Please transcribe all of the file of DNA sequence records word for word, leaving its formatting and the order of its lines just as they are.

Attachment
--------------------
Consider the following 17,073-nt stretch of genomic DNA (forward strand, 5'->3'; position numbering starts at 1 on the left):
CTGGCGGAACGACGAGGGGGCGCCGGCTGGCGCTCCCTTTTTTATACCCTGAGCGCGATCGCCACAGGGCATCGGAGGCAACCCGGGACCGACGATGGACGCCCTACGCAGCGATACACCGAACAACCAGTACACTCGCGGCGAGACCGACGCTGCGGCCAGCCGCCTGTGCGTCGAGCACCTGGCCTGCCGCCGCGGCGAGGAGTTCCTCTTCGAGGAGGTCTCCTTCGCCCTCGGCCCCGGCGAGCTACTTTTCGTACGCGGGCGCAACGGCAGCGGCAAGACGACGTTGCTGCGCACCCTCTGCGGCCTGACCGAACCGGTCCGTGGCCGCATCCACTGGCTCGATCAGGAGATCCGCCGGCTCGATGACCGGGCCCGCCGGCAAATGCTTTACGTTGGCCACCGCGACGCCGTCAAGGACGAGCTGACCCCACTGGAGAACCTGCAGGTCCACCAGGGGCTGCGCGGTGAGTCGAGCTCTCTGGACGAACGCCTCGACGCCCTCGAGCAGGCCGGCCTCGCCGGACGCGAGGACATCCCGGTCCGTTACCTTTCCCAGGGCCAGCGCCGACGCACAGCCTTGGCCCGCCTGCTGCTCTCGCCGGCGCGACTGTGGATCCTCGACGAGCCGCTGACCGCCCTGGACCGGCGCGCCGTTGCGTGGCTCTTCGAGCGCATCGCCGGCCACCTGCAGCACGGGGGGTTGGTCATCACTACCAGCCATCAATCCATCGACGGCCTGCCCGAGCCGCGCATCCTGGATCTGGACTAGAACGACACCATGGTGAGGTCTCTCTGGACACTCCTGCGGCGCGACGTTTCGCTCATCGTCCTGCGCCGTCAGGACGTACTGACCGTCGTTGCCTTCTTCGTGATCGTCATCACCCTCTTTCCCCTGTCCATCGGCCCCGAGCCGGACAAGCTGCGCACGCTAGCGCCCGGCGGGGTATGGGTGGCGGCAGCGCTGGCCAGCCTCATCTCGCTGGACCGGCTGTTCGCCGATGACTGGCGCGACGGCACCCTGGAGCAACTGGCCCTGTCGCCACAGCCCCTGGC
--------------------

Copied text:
Consider the following 17,073-nt stretch of genomic DNA (forward strand, 5'->3'; position numbering starts at 1 on the left):
CTGGCGGAACGACGAGGGGGCGCCGGCTGGCGCTCCCTTTTTTATACCCTGAGCGCGATCGCCACAGGGCATCGGAGGCAACCCGGGACCGACGATGGACGCCCTACGCAGCGATACACCGAACAACCAGTACACTCGCGGCGAGACCGACGCTGCGGCCAGCCGCCTGTGCGTCGAGCACCTGGCCTGCCGCCGCGGCGAGGAGTTCCTCTTCGAGGAGGTCTCCTTCGCCCTCGGCCCCGGCGAGCTACTTTTCGTACGCGGGCGCAACGGCAGCGGCAAGACGACGTTGCTGCGCACCCTCTGCGGCCTGACCGAACCGGTCCGTGGCCGCATCCACTGGCTCGATCAGGAGATCCGCCGGCTCGATGACCGGGCCCGCCGGCAAATGCTTTACGTTGGCCACCGCGACGCCGTCAAGGACGAGCTGACCCCACTGGAGAACCTGCAGGTCCACCAGGGGCTGCGCGGTGAGTCGAGCTCTCTGGACGAACGCCTCGACGCCCTCGAGCAGGCCGGCCTCGCCGGACGCGAGGACATCCCGGTCCGTTACCTTTCCCAGGGCCAGCGCCGACGCACAGCCTTGGCCCGCCTGCTGCTCTCGCCGGCGCGACTGTGGATCCTCGACGAGCCGCTGACCGCCCTGGACCGGCGCGCCGTTGCGTGGCTCTTCGAGCGCATCGCCGGCCACCTGCAGCACGGGGGGTTGGTCATCACTACCAGCCATCAATCCATCGACGGCCTGCCCGAGCCGCGCATCCTGGATCTGGACTAGAACGACACCATGGTGAGGTCTCTCTGGACACTCCTGCGGCGCGACGTTTCGCTCATCGTCCTGCGCCGTCAGGACGTACTGACCGTCGTTGCCTTCTTCGTGATCGTCATCACCCTCTTTCCCCTGTCCATCGGCCCCGAGCCGGACAAGCTGCGCACGCTAGCGCCCGGCGGGGTATGGGTGGCGGCAGCGCTGGCCAGCCTCATCTCGCTGGACCGGCTGTTCGCCGATGACTGGCGCGACGGCACCCTGGAGCAACTGGCCCTGTCGCCACAGCCCCTGGC